The following is by no means intended to be an exhaustive resource for altering the gauge of a pattern or substituting yarn. If for no other reason than, attempting to blog that would be, well, exhausting. With that said, there are many fantastic books available for those who would like to explore the topic further, some of which I will mention and/or link to.

How would you like to be able to knit any pattern in any yarn you choose? All you need are a few simple tools and some basic information.

The Tools:

- Your brain
- A calculator
- Paper
- Pen or pencil
- Gauge swatch of your chosen yarn, knit in the stitch pattern of the project you're wanting to make

- The stitch and row gauge of the pattern
- The stitch and row gauge of the swatch you knit

Now to show you what to do with those things, we're going to use a basic generic pattern as an example. This one is for a run-of-the-mill adult's winter hat with a stockinette stitch body and K1,P1 edging.

Itsa Hat Pattern

Yarn: Approximately 90 yards of bulky weight

Needles: Size 11 US 16" circular

Set of size 11 US double pointed

Gauge: 12 sts and 16 rows = 4" in stockinette stitch in the round, on 11 US needles

Finished Size: 21" circumference

- With size 11 circular, CO 64 sts and join

- Work in K1,P1 ribbing for 2"

- Rows 1 - 16: Knit even in stockinette

Beginning of decrease rows (Note: switch to DPNs when there are too few stitches for circular needle)

- Row 17: K6, K2tog. Repeat to end of round

- Row 18: K5, K2tog. Repeat to end of round

- Row 19: K4, K2tog. Repeat to end of round

- Row 20: K3, K2tog. Repeat to end of round

- Row 21: K2, K2tog. Repeat to end of round

- Row 22: K1, K2tog. Repeat to end of round

- Row 23: K2tog. Repeat to end of round

- Cut yarn, leaving an 8" tail. Thread through remaining sts, secure, and weave tail into wrong side of hat.

Now say you want to make this hat in a DK weight yarn. The first thing you need to do is knit a swatch in that DK yarn, in the stitch pattern of the hat, which happens to be stockinette. Let's imagine that you did that and your gauge was 22 sts and 30 rows = 4"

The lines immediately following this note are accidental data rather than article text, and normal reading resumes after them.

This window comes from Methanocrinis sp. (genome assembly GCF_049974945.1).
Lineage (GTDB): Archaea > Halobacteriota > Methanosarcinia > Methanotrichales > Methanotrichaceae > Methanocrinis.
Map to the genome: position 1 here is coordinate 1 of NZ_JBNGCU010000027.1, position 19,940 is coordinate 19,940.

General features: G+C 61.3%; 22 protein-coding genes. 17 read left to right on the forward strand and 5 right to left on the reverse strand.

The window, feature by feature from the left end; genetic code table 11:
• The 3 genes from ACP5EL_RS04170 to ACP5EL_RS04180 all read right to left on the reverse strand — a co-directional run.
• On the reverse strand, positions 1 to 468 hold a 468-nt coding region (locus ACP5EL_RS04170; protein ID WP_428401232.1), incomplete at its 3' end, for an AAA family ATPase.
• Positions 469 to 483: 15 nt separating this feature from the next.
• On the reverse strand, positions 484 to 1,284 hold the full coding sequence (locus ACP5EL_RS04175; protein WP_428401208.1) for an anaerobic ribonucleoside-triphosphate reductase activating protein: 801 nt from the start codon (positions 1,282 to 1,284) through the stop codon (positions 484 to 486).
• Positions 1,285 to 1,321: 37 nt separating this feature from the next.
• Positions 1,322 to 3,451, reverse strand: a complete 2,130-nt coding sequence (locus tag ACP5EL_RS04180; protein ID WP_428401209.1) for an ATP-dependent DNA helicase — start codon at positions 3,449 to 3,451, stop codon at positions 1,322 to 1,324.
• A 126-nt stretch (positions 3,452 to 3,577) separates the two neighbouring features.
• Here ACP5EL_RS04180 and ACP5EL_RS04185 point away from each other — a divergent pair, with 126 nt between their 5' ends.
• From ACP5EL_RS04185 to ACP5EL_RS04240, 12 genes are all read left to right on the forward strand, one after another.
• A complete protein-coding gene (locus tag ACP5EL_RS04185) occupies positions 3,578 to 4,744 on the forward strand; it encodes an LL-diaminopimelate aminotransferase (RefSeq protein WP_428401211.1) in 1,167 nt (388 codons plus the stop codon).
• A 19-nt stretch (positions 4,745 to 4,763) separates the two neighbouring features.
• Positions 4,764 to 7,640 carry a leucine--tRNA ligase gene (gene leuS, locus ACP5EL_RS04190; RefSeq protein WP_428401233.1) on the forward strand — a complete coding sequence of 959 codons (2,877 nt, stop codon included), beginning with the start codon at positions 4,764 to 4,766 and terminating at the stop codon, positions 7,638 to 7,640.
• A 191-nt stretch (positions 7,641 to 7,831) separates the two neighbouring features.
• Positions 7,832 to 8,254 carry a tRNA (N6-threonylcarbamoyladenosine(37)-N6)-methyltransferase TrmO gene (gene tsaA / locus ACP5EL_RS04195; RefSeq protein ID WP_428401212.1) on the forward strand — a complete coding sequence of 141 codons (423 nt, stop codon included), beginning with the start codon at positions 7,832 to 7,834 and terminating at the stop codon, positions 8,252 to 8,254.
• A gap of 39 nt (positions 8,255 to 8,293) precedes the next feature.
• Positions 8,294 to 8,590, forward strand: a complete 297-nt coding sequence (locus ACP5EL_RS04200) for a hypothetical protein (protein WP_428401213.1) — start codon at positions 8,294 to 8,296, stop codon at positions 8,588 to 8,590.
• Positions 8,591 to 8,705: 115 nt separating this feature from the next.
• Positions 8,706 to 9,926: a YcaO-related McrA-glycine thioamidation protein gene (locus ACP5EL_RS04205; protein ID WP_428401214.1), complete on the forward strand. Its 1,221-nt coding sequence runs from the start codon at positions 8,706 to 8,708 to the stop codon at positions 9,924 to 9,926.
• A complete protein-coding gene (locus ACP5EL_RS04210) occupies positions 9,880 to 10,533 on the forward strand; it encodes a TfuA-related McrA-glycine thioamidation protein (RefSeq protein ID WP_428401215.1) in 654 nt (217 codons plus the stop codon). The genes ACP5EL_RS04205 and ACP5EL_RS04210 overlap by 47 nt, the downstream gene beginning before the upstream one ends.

So we now know that the pattern's gauge is 3 sts per inch, and yours is 5.5 sts per inch. In order to find out how many stitches you need to cast on in order to get the same circumference as that in the pattern (21"), you need to divide your stitch gauge by their stitch gauge:

5.5 divided by 3 = 1.833333333

We're going to neaten that number up by rounding it to 1.83 . So now you know that you need to knit 1.83 stitches for every 1 stitch that was knit in the bulky weight yarn to end up with same size garment, which makes perfect sense because your yarn is thinner than the bulky.

If you look at the pattern, it tells you to cast on 64 stitches. Multiply that number by 1.83 to find out how many you need to cast on with your DK weight.

64 x 1.83 = 117.12 which you would round down to 117.

You can check your math like so: The pattern had a gauge of 3 sts per inch in bulky weight and told you to cast on 64 sts. 64 sts divided by 3 gives a width of 21.33". If you cast on 117 sts with a gauge of 5.5 sts per inch, 117 divided by 5.5 gives a width of 21.27". That's extremely close. In fact, I'd be willing to bet a pretty penny that no one is going to walk up to you and say, "That hat would look so much better on you if it were just 6/100 of an inch wider."

Now do you remember the part above where I told you to pay special attention to the multiples of stitch patterns? Well the K1,P1 ribbing edge of the hat needs to be worked over an even number of stitches. Otherwise, you'd K1,P1 across but when you got to the end, you'd K1 and there'd be no more stitches to finish with the P1. So with that in mind, we know that we need to cast on an even number of stitches, which 117 is not. At first glance you might think, "Well cast on 118 stitches and let's be on our way." But take another glance. Are there any other parts of the pattern where stitch multiples are important? See the first decrease row where it says, "Row 17: K6, K2tog. Repeat to end of round."? Think of that as a pattern worked over a multiple of 8 stitches (K6 plus the 2 you'll be knitting together.) Once again, if the number of stitches on your needles is not divisible by the multiple of 8, you'll be knitting along only to discover that you've run out of stitches at the end of the row before you were able to finish the pattern. So we know we need the closest even number to 117 that is divisible by 8, which would be 120.